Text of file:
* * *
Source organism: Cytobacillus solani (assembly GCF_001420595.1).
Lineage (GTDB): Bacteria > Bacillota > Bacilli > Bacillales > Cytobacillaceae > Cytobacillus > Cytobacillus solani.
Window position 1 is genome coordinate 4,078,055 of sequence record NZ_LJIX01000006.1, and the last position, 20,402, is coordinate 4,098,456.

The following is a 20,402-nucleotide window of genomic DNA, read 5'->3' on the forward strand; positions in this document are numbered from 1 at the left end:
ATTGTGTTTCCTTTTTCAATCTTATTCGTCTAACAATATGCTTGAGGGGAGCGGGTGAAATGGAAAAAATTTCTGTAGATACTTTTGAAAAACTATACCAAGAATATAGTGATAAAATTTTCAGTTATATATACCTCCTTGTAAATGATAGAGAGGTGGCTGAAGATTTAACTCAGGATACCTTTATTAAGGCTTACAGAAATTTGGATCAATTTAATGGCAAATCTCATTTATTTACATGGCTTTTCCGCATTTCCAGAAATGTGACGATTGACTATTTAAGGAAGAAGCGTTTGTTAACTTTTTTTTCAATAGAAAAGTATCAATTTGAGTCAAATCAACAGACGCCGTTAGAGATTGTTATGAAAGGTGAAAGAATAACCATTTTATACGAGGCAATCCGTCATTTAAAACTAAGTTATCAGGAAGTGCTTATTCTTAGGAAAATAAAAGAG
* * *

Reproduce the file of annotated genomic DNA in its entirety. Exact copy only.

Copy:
Source organism: Cytobacillus solani (assembly GCF_001420595.1).
Lineage (GTDB): Bacteria > Bacillota > Bacilli > Bacillales > Cytobacillaceae > Cytobacillus > Cytobacillus solani.
Window position 1 is genome coordinate 4,078,055 of sequence record NZ_LJIX01000006.1, and the last position, 20,402, is coordinate 4,098,456.

The following is a 20,402-nucleotide window of genomic DNA, read 5'->3' on the forward strand; positions in this document are numbered from 1 at the left end:
ATTGTGTTTCCTTTTTCAATCTTATTCGTCTAACAATATGCTTGAGGGGAGCGGGTGAAATGGAAAAAATTTCTGTAGATACTTTTGAAAAACTATACCAAGAATATAGTGATAAAATTTTCAGTTATATATACCTCCTTGTAAATGATAGAGAGGTGGCTGAAGATTTAACTCAGGATACCTTTATTAAGGCTTACAGAAATTTGGATCAATTTAATGGCAAATCTCATTTATTTACATGGCTTTTCCGCATTTCCAGAAATGTGACGATTGACTATTTAAGGAAGAAGCGTTTGTTAACTTTTTTTTCAATAGAAAAGTATCAATTTGAGTCAAATCAACAGACGCCGTTAGAGATTGTTATGAAAGGTGAAAGAATAACCATTTTATACGAGGCAATCCGTCATTTAAAACTAAGTTATCAGGAAGTGCTTATTCTTAGGAAAATAAAAGAG